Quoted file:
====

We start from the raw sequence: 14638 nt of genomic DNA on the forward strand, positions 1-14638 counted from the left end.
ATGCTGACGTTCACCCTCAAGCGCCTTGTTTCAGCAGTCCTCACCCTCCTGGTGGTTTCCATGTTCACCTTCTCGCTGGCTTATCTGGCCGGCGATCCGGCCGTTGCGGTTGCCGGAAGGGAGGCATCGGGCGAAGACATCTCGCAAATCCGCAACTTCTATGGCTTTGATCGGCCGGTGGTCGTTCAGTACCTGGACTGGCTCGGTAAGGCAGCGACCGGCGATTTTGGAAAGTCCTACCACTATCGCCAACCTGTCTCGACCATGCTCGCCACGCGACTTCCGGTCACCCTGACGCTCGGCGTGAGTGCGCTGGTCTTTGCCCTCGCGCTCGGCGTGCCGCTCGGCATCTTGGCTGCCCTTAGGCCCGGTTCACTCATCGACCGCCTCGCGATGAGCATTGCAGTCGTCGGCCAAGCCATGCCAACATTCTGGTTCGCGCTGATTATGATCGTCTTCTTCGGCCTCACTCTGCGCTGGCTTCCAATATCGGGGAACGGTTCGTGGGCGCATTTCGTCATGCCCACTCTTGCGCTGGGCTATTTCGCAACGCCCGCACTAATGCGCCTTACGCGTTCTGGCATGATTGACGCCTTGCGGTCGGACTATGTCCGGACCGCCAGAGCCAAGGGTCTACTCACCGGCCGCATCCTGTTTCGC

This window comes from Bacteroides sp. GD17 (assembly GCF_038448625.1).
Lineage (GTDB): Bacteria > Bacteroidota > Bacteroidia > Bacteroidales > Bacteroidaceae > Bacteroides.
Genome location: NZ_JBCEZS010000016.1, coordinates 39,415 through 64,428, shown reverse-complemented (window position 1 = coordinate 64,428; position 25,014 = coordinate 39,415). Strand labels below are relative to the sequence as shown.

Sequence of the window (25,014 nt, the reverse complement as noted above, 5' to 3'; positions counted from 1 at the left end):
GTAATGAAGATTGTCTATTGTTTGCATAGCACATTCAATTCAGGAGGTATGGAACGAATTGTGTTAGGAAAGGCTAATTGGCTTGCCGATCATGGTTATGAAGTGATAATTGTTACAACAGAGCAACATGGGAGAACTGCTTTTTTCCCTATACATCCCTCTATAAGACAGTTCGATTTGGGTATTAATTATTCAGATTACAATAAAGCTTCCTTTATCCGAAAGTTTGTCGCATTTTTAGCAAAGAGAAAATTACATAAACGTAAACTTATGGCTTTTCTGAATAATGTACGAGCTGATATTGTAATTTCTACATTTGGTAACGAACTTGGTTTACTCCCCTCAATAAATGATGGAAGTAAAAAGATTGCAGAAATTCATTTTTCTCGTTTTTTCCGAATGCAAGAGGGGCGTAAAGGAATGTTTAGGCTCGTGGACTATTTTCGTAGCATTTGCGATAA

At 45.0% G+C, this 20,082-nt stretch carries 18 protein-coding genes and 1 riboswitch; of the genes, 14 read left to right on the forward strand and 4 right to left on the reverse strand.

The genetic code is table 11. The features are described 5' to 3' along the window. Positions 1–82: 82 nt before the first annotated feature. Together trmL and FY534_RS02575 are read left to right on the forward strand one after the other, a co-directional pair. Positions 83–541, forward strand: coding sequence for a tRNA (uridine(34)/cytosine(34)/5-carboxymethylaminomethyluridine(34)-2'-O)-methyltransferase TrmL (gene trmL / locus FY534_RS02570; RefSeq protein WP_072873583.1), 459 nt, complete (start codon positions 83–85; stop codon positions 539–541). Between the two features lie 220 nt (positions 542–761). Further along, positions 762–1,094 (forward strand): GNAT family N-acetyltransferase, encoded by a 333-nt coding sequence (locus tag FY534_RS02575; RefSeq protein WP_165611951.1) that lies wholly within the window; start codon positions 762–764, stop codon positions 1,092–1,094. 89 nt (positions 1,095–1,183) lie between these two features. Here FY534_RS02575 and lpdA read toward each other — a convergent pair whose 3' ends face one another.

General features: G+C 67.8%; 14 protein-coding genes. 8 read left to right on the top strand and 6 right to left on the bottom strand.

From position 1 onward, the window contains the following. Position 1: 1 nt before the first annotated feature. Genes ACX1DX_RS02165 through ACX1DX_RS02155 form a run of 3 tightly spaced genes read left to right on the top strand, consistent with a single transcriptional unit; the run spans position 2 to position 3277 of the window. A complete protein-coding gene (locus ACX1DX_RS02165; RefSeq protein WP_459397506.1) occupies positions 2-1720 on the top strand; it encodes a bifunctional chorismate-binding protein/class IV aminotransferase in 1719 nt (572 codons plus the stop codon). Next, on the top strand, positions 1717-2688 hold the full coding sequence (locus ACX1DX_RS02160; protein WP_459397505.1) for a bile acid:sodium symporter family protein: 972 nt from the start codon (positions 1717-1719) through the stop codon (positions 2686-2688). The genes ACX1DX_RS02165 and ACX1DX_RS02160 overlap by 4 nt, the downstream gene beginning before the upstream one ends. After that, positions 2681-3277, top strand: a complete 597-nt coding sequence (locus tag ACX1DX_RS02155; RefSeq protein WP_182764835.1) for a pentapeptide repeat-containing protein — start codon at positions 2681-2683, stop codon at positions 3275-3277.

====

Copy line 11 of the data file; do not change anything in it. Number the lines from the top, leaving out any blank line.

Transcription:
From position 1 onward, the window contains the following. Position 1: 1 nt before the first annotated feature. Genes ACX1DX_RS02165 through ACX1DX_RS02155 form a run of 3 tightly spaced genes read left to right on the top strand, consistent with a single transcriptional unit; the run spans position 2 to position 3277 of the window. A complete protein-coding gene (locus ACX1DX_RS02165; RefSeq protein WP_459397506.1) occupies positions 2-1720 on the top strand; it encodes a bifunctional chorismate-binding protein/class IV aminotransferase in 1719 nt (572 codons plus the stop codon). Next, on the top strand, positions 1717-2688 hold the full coding sequence (locus ACX1DX_RS02160; protein WP_459397505.1) for a bile acid:sodium symporter family protein: 972 nt from the start codon (positions 1717-1719) through the stop codon (positions 2686-2688). The genes ACX1DX_RS02165 and ACX1DX_RS02160 overlap by 4 nt, the downstream gene beginning before the upstream one ends. After that, positions 2681-3277, top strand: a complete 597-nt coding sequence (locus tag ACX1DX_RS02155; RefSeq protein WP_182764835.1) for a pentapeptide repeat-containing protein — start codon at positions 2681-2683, stop codon at positions 3275-3277.